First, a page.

Yolo County judge orders Councilmember Carson to pay the No on Measure H campaign $42,210 in legal fees
(From press release) In a 16-page opinion, Superior Court Judge Daniel Maguire found that Davis Councilmember Dan Carson, the honorary chairman of the Yes on H campaign, failed to prove the majority of claims he made in a lawsuit targeting the six Davis residents who signed and submitted the No on H ballot argument. The named defendants were the five No on Measure H ballot statement signers (Roberta Millstein, Juliette Beck, Michael Corbett, Stephen Wheeler, and Darell Dickey) and the No on Measure H Principal Officer and ballot statement co-author (Alan Pryor).
This is the first time in Davis that an elected city official led a developer's campaign seeking to annex farmland into the city for a subdivision. The act of bringing this lawsuit was previously condemned in a statement made by six former Davis mayors.
Those ballot-signers "achieved the greater share of success" in the lawsuit and should have most of their legal fees paid for by Carson, Judge Maguire wrote.
The No on H campaign’s defense of their ballot arguments in the face of Carson’s challenge both protected No on H’s right to free speech and the public interest in receiving the No on H argument against the DiSC development. Judge Maguire states in his order, “Our society has a deep commitment to free speech, especially in political matters, and by defending their right to make their argument in their words, the Real Parties in Interest have also enforced an important right affecting the public interest.”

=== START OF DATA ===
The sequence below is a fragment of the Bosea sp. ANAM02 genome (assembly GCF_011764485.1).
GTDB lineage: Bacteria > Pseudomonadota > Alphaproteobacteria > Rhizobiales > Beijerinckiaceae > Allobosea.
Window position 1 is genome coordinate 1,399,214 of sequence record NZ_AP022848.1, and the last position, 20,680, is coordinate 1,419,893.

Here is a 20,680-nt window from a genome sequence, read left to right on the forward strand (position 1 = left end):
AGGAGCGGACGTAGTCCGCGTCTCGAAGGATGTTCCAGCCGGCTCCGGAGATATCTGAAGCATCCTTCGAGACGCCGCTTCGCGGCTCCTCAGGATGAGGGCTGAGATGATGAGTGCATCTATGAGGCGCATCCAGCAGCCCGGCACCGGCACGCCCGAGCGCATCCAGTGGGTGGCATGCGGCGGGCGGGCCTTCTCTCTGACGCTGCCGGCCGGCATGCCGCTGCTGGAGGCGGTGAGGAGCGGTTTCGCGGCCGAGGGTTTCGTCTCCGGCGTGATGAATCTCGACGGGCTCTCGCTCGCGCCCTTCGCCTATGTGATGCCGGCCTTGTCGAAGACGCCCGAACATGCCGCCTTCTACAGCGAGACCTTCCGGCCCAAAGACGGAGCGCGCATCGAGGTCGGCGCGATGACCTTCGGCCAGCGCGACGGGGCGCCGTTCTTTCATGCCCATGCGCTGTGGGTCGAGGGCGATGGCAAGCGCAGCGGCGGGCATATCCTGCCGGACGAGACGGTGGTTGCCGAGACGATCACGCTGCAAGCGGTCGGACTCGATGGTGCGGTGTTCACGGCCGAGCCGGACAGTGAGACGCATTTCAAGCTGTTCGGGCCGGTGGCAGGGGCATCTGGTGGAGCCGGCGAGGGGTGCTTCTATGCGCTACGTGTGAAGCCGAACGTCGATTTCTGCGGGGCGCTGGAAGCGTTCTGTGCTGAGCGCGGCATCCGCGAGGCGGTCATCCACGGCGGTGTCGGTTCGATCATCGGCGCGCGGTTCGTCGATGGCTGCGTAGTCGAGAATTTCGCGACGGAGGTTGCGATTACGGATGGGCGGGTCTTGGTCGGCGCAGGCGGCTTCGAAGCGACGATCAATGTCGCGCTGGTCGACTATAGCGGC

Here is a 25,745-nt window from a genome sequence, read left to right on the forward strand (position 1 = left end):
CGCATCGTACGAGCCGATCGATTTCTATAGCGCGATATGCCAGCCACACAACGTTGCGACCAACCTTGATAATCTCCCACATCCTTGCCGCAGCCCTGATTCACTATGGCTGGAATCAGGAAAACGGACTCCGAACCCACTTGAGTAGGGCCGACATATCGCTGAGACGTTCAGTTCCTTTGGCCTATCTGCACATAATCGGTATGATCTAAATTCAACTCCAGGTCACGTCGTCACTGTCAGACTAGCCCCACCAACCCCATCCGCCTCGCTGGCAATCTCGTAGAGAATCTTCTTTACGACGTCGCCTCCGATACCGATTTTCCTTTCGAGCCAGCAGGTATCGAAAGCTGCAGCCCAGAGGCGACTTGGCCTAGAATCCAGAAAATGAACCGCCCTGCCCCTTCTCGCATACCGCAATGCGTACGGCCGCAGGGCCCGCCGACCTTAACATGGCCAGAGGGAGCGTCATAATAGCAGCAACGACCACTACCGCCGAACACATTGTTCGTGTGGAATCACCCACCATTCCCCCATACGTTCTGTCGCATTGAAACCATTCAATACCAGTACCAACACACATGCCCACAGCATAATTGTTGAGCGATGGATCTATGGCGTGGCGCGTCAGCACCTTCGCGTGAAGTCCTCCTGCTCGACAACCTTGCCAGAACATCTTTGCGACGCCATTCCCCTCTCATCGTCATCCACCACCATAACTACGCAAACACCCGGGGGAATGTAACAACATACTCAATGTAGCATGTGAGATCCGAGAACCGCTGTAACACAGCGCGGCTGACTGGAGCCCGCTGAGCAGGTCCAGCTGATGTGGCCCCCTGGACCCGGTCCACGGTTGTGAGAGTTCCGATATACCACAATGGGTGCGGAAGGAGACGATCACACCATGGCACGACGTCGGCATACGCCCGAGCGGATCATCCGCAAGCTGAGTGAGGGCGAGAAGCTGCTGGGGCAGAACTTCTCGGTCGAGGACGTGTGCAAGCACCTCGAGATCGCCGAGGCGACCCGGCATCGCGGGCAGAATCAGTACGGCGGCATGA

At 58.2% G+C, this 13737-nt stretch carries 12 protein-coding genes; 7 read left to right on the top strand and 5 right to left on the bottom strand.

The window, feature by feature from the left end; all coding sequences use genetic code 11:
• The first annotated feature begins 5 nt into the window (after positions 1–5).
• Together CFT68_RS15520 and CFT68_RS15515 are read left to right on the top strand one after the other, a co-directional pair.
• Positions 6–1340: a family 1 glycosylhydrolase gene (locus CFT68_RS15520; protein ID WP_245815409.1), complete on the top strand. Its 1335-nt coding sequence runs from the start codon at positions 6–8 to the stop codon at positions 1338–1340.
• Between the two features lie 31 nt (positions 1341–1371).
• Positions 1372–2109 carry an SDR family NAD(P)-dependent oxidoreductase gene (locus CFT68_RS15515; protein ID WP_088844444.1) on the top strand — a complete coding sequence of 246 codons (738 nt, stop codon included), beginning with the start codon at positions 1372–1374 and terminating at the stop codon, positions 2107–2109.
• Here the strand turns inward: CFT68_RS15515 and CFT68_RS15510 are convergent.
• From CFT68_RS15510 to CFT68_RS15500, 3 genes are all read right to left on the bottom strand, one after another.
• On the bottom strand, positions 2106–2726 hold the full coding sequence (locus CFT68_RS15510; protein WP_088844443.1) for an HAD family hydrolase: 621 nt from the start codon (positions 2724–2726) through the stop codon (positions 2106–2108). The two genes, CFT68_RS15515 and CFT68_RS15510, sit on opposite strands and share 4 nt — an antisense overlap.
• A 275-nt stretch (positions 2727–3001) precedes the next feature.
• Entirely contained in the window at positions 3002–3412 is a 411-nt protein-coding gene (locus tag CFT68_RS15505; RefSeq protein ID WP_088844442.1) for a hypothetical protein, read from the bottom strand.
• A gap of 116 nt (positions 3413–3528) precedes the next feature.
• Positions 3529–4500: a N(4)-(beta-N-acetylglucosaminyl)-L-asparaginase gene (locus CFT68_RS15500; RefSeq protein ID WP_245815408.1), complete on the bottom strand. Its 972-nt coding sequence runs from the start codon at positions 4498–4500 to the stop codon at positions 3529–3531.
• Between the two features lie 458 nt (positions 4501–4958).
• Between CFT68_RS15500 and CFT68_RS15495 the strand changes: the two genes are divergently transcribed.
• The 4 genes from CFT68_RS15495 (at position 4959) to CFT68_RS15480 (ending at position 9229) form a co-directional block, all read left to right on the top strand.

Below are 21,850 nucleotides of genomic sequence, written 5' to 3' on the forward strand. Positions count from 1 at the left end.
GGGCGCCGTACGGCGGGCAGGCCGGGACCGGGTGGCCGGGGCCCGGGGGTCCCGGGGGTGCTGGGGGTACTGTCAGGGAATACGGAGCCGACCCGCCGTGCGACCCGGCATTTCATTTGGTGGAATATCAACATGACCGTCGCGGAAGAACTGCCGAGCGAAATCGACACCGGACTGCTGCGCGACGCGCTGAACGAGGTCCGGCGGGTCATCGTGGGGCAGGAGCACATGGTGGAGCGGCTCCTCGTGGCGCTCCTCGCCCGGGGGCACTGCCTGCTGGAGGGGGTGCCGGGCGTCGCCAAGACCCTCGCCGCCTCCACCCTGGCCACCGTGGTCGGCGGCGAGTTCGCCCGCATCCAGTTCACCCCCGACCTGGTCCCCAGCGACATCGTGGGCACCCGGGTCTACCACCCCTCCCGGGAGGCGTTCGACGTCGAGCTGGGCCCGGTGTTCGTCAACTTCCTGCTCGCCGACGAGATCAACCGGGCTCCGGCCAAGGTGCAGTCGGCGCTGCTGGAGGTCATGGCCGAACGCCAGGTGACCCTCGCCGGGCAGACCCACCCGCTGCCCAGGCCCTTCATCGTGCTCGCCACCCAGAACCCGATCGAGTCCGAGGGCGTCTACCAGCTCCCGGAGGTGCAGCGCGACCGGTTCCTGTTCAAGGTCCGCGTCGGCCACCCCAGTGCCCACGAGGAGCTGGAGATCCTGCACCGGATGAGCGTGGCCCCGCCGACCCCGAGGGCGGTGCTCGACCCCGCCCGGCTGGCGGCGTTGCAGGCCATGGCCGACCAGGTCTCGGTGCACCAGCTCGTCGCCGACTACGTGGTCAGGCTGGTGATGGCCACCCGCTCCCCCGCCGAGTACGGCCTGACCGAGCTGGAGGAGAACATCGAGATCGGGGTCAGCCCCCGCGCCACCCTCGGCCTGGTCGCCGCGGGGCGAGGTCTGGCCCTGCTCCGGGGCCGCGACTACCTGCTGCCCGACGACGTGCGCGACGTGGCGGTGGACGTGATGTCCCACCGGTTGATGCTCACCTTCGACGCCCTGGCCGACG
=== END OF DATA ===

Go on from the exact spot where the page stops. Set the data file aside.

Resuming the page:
"We thank Judge Maguire for his thoughtful consideration of the issues and are heartened that our grass roots campaign was vindicated and prevailed over deep-pocketed developers and politicians who tried to intimidate Davis residents with meritless litigation," said Alan Pryor, chair of the No on H campaign.
Measure H asks voters to approve the so-called Davis Innovation and Sustainability Campus, an industrial park complex on the east side of Davis that would generate an additional 12,000 car trips a day on already-congested Mace Boulevard and strain the city's housing supply.
Unhappy with the No on H campaign's criticisms of the project's many flaws in its ballot argument, Carson, with financing from DiSC developer Dan Ramos, sued the ballot-signers in an attempt to force wholesale changes and deletions from their statement. But Maguire ultimately deleted just one word and converted a "troy pound" measurement for greenhouse gases into metric tons.
Despite his loss, Carson asked Judge Maguire to make the No on H campaign pay his attorney $76,358. On Wednesday, the judge instead ordered Carson to pay a large portion of No on H's legal fees.
"I'm relieved that the judge agreed overwhelmingly with our arguments," said Roberta Millstein, one of the ballot-signers who was sued by Carson. "But there's not much reason to celebrate. This lawsuit never should have happened. Davis residents shouldn't be reluctant to speak out for fear that an elected city official might sue them."
Juliette Beck, another ballot-signer who was sued by Carson and a current candidate for Yolo County Supervisor added, “I hope Dan Carson’s heavy handed approach to selling this dinosaur of a project backfires at the polls on June 7. Voters are tired of these shenanigans and the corrosive influence of big development dollars on our democracy.”
Notably, the judge could have ordered a much higher award against Carson, had it been proven that Dan Ramos funded Carson’s lawsuit. The judge did not find Ramos’s statements before the City Council that he funded the litigation to be conclusive. The judge instead noted campaign finance reports would have been conclusive but were not submitted. These reports demonstrate that DiSC developers Ramco and Buzz Oats funded the lawsuit in full.
Ballots for next week's primary election must be returned or postmarked by June 7. Measure H is the last item on the ballot.